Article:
Retirement Age in U.S. May Have to Be Raised, Republican Rand Paul Says
Republican Rand Paul said eligibility changes need to be made for the Social Security program, including a possible increase in the age for receiving benefits, as he debated today his Democratic opponent for a U.S. Senate seat in Kentucky.
“You’re going to have to have eligibility changes for the younger people,” Paul said during the debate televised nationally on “Fox News Sunday” when asked if raising the retirement age for Social Security was one way to reduce the federal budget deficit. He said he wouldn’t back making that change for Americans already participating in the program.
Paul, 47, and Democrat Jack Conway, 41 are competing to replace retiring Republican Senator Jim Bunning, 78, in the Nov. 2 election. Their debate illustrated the different campaign themes being stressed by many Republican and Democratic candidates on this year’s ballot, with Paul framing the election as a referendum on President Barack Obama’s policies and Conway focusing on state issues.
“Do you support the president’s agenda or do you not support it?” Paul said when asked to describe the choice for voters. “I think his agenda’s wrong for America.”
Conway, Kentucky’s attorney general, offered himself as someone who has “stood up for the people” of his state. “I’m not saying Dr. Paul is crazy, I think some of his ideas are out of the mainstream and they’re out of touch with the values of normal Kentuckians.”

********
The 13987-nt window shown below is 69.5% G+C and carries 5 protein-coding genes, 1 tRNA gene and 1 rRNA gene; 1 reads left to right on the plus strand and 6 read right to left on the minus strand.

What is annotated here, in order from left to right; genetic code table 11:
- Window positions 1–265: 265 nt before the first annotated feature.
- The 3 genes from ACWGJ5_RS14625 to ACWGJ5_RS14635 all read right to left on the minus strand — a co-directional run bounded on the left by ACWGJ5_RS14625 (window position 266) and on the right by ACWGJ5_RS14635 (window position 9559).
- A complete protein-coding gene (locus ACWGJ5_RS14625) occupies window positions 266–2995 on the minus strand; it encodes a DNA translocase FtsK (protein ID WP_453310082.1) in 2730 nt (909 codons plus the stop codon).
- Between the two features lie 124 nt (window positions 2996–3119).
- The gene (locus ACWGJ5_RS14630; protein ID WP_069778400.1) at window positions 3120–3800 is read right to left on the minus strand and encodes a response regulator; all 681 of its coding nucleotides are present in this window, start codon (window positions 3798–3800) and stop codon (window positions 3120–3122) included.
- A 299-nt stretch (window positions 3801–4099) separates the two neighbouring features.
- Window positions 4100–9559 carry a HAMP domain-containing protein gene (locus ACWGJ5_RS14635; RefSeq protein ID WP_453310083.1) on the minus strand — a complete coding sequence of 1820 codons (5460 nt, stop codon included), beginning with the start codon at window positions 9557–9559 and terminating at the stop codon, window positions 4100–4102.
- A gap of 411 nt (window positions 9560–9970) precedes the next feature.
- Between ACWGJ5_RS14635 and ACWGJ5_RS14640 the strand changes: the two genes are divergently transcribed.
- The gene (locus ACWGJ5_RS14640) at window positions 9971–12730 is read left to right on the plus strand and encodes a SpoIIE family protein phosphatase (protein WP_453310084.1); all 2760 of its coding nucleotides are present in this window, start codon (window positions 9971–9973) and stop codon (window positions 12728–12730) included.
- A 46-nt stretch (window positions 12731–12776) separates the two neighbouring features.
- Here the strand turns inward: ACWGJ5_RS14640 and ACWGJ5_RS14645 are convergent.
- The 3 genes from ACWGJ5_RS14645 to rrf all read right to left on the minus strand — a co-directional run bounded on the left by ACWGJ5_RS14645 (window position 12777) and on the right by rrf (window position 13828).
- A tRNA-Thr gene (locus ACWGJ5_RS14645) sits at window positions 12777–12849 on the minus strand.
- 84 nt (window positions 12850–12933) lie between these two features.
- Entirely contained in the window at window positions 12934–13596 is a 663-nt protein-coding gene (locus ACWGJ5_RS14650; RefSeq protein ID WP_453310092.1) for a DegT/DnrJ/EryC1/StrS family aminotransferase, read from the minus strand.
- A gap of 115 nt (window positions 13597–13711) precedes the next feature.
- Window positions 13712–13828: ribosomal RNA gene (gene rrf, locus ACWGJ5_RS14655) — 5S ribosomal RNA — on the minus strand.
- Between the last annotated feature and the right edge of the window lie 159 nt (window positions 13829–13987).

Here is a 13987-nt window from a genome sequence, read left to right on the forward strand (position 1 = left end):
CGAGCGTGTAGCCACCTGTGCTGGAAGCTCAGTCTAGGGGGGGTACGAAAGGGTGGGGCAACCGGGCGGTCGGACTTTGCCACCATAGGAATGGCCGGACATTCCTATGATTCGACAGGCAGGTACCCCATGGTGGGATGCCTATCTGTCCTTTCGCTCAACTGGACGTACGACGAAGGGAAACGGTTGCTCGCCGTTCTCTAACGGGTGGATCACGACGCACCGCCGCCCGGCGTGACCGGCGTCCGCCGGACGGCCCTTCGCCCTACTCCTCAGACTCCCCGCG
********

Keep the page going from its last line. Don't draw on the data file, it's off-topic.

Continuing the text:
Discussing his own positions, he said, “I’m certainly not going to be to the left of Barack Obama.”
Polls have shown Paul leading the race. He is the son of Representative Ron Paul, a Texas Republican who sought the party’s presidential nomination in 2008 and long has advocated abolishing the Federal Reserve Board.
Rand Paul won his Republican primary race in May against a competitor backed by Kentucky’s Republican establishment, including Senate Minority Leader Mitch McConnell, and with the help of Tea Party activists. Paul said today that, should he win in November, he would support retaining McConnell as the Senate Republican leader.
In addition to Paul’s win, Tea Party-backed Senate candidates have toppled contenders backed by many Republican officials in Nevada, Delaware, Alaska, Utah and Colorado.
The Tea Party is intent on shrinking the federal government, lowering taxes and rolling back the health-care law pushed by Obama and passed earlier this year by the Democratic- controlled Congress. Those topics have been central to this year’s campaign, in which polls show Democrats in a struggle to retain their control of the Senate and the House of Representatives.
“It’s not a revenue problem, it’s a spending problem,” Paul said in today’s debate as he emphasized his commitment to reducing the budget deficit, projected to reach $1.34 trillion this year.
“Republicans have failed us on the debt, and so have the Democrats,” he said. He also said that as a lawmaker, he would introduce a constitutional amendment requiring a balanced federal budget.